"After he (Bob Weinstein) had bought the script, he felt that there was 30 pages where nothing happened. And he called me up and said, 'You gotta kill somebody, Kevin. Somebody's gotta die.' There is a thirty-minute gap where nobody's getting offed. He said, 'I don't care how you do it; just do it.'" Weinstein's idea also helped solve Williamson's problem in the script: "I didn't know how to get rid of all the partiers," says Williamson. "We wanted to isolate our core group and then once when Bob came up with the idea and said you had to kill somebody else — and that shows the — there was the answer. And in addition I got to carry on that hard-edge, cynical attitude that children have today."
6. Tatum's Death Was Never Meant For The Garage Door
Poor old Tatum was meant to get into a fist fight with Ghostface before the garage door came down on her neck. However, the scene was changed after Kevin Williamson thought of the idea after a conversation with his assistant. On a side note — actress Rose McGowan was so small that she was able to fit through the dog door with ease, so to prevent her from falling out, they had to nail her shirt to the door.
5. Father Death Was The Real Killer, Not Ghostface
When Sidney is at the police station after being attacked at home, Dewey arrives with a sealed Ghostface costume. The packaging describes the outfit as being "Father Death" rather than Ghostface. In fact, the term Ghostface was only referenced once, by Tatum in the garage, when she declares, "Please don't kill me Mr. Ghostface. I wanna be in the sequel!"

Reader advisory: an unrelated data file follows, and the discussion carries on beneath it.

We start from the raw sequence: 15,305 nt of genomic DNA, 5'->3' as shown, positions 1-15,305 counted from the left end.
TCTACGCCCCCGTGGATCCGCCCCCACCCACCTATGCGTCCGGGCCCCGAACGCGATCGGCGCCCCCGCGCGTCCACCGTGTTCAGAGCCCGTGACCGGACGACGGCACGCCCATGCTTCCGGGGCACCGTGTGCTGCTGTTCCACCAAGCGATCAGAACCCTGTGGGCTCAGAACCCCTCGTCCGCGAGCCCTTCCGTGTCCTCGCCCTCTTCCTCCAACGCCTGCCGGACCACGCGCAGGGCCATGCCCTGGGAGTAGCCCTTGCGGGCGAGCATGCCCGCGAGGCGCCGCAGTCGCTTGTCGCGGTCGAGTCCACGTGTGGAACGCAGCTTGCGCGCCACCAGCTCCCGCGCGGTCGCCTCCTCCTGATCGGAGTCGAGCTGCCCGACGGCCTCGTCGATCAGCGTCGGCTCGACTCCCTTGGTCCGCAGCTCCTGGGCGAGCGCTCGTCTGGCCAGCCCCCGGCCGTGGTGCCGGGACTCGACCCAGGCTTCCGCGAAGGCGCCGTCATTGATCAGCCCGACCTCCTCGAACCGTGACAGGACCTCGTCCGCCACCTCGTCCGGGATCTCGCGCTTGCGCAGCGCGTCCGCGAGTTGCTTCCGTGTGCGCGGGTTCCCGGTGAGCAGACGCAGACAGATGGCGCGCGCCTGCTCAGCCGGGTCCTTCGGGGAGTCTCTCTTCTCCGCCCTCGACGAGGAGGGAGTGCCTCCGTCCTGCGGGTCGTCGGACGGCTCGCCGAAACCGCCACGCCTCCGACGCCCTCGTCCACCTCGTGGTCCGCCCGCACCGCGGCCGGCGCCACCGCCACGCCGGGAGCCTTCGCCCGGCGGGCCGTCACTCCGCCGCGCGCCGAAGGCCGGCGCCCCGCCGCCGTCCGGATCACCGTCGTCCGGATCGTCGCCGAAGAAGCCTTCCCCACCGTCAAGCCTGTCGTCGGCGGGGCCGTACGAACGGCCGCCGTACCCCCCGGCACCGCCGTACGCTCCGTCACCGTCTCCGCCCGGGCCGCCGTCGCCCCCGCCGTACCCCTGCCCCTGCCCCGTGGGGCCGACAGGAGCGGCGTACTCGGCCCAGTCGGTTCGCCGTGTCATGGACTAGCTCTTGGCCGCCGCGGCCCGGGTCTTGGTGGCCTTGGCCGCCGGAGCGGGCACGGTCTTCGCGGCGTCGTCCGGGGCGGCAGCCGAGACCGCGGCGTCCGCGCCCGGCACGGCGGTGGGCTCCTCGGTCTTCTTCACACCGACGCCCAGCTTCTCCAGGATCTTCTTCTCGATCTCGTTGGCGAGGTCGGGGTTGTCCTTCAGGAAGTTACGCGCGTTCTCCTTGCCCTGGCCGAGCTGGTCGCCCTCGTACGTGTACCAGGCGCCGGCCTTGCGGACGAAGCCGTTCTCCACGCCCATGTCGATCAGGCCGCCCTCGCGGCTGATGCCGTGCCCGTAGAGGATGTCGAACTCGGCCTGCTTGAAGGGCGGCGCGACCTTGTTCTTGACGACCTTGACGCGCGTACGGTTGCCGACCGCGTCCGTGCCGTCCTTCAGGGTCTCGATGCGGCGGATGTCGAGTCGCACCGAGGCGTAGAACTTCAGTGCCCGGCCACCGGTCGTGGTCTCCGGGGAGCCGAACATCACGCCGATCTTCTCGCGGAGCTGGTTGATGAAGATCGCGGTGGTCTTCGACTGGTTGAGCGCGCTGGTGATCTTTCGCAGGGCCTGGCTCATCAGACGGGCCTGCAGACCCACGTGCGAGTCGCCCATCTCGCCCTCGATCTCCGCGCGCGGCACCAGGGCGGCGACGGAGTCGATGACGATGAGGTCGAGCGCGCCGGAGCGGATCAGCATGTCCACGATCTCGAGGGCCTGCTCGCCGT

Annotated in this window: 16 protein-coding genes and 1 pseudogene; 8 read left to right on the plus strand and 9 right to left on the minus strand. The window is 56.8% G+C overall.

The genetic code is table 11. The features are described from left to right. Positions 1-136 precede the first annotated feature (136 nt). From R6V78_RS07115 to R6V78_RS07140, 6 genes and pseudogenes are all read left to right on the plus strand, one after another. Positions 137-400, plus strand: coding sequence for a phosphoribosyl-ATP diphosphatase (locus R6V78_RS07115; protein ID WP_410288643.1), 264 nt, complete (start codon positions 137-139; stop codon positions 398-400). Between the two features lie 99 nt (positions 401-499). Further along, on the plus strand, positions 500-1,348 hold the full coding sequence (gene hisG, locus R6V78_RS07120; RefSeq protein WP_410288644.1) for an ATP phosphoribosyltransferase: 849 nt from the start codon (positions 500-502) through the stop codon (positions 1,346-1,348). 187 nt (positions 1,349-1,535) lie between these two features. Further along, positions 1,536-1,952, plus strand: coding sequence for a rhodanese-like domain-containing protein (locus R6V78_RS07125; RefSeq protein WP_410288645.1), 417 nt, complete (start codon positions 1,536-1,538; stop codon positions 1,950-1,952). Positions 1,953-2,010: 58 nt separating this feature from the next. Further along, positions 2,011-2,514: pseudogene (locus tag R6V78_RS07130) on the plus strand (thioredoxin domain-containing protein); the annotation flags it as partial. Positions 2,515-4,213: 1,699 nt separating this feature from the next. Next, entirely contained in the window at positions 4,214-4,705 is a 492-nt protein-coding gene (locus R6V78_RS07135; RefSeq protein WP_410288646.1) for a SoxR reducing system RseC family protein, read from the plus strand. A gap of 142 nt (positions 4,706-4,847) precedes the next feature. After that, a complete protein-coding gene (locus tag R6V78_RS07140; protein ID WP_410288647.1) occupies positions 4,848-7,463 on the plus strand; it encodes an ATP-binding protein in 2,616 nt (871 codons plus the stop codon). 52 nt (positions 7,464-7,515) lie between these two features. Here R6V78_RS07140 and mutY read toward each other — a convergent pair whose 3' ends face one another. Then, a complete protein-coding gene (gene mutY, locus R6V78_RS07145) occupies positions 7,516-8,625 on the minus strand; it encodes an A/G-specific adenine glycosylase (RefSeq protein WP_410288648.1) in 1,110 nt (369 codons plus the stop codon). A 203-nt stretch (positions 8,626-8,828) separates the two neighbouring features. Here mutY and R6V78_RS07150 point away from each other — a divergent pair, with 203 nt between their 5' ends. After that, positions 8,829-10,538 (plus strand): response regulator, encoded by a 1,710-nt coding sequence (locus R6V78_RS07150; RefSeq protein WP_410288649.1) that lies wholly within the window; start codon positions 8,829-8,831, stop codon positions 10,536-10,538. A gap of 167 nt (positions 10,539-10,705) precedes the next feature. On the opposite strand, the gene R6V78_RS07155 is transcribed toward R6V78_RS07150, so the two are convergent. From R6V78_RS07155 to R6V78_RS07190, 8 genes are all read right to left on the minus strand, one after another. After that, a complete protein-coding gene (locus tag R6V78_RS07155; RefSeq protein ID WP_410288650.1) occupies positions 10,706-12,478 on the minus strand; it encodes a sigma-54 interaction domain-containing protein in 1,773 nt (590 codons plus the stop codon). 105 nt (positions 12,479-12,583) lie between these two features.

4. The Police Accidentally Received An On-Set Call For Help
Everybody remembers the tagline on the poster: Don't Answer The Phone. Don't Open The Door. Don't Try To Escape
This is great advice for the production crew as well, considering that somebody forgot to unplug the phone when Casey Becker was being terrorized at the start of the film. When Becker tried to contact the police, 911 operators were quite disturbed to hear her pleading for her life on the other end of the line.
3. Stu Macher Was In the Sequel And Was Supposed To Return For A Third Movie
When Sidney proved that too much TV can, in fact, kill you, we all thought that Stu was dead.
But a screen shot from the sequel shows that Stu was still very much alive. If you look behind Randy's right ear, you can see a party guest with blonde hair, which, incidentally, is actor Matthew Lillard, who played Stu in the first film!
However, Lillard was due to reprise his role as Stu Macher in Scream 3 (2000). An early script had Macher orchestrating the killings from his prison cell, something which you can hear the actor talk about, below.
2. The Original Concept Art Depicts A Completely Different Ghostface
Could you imagine Ghostface looking anything other than what he does today? Originally, he was meant to don a white robe, which may have not made that much difference. But looking at these concept drawings of what Ghostface may have looked like, I'm glad they came up with the iconic mask.
1. The Uncut Scenes
It has been well documented that Wes Craven and the Weinstein brothers clashed with American censors, the MPAA, about getting the film an R-Rating, which would allow anyone under 17 to attend with adult supervision They were told that the film had to be cut, otherwise it would be rated an NC-17, (the old X rating), which would only allow adults to watch it, and therefore limit the box office takings. Having made several changes and edits, Craven would end up submitting his edits nine times before the MPAA awarded it an R rating.
So there you have it, a gentle recap into the background of this amazing film. What did you guys think? Is Scream the best slasher movie ever made? Vote in the poll below, and don't forget to sound off in the comments section too!